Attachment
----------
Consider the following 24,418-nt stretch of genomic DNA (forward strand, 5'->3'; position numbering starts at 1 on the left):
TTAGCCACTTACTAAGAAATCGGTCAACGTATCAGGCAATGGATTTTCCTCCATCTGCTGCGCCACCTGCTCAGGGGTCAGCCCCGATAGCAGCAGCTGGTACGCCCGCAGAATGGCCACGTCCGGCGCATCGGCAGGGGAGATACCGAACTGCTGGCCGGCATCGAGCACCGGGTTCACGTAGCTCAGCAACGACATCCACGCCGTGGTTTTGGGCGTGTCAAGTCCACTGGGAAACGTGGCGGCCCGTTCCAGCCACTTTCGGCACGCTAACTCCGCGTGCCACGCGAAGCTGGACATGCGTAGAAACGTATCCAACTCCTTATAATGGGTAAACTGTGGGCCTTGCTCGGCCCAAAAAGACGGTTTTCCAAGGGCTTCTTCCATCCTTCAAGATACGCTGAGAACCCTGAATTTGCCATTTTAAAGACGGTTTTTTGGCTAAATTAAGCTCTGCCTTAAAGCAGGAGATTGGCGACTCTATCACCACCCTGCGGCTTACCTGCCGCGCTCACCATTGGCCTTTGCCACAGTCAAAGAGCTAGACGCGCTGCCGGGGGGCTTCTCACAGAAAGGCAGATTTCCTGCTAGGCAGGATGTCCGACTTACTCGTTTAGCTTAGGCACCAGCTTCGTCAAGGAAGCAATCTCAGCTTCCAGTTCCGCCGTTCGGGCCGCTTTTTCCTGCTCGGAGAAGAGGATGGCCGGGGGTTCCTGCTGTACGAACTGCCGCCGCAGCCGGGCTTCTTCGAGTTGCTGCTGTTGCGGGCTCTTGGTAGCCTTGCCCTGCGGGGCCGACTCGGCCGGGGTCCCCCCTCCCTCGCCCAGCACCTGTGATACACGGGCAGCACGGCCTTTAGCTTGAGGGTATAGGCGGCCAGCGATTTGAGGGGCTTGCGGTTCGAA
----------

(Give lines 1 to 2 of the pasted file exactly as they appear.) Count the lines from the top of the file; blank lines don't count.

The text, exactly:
Consider the following 24,418-nt stretch of genomic DNA (forward strand, 5'->3'; position numbering starts at 1 on the left):
TTAGCCACTTACTAAGAAATCGGTCAACGTATCAGGCAATGGATTTTCCTCCATCTGCTGCGCCACCTGCTCAGGGGTCAGCCCCGATAGCAGCAGCTGGTACGCCCGCAGAATGGCCACGTCCGGCGCATCGGCAGGGGAGATACCGAACTGCTGGCCGGCATCGAGCACCGGGTTCACGTAGCTCAGCAACGACATCCACGCCGTGGTTTTGGGCGTGTCAAGTCCACTGGGAAACGTGGCGGCCCGTTCCAGCCACTTTCGGCACGCTAACTCCGCGTGCCACGCGAAGCTGGACATGCGTAGAAACGTATCCAACTCCTTATAATGGGTAAACTGTGGGCCTTGCTCGGCCCAAAAAGACGGTTTTCCAAGGGCTTCTTCCATCCTTCAAGATACGCTGAGAACCCTGAATTTGCCATTTTAAAGACGGTTTTTTGGCTAAATTAAGCTCTGCCTTAAAGCAGGAGATTGGCGACTCTATCACCACCCTGCGGCTTACCTGCCGCGCTCACCATTGGCCTTTGCCACAGTCAAAGAGCTAGACGCGCTGCCGGGGGGCTTCTCACAGAAAGGCAGATTTCCTGCTAGGCAGGATGTCCGACTTACTCGTTTAGCTTAGGCACCAGCTTCGTCAAGGAAGCAATCTCAGCTTCCAGTTCCGCCGTTCGGGCCGCTTTTTCCTGCTCGGAGAAGAGGATGGCCGGGGGTTCCTGCTGTACGAACTGCCGCCGCAGCCGGGCTTCTTCGAGTTGCTGCTGTTGCGGGCTCTTGGTAGCCTTGCCCTGCGGGGCCGACTCGGCCGGGGTCCCCCCTCCCTCGCCCAGCACCTGTGATACACGGGCAGCACGGCCTTTAGCTTGAGGGTATAGGCGGCCAGCGATTTGAGGGGCTTGCGGTTCGAA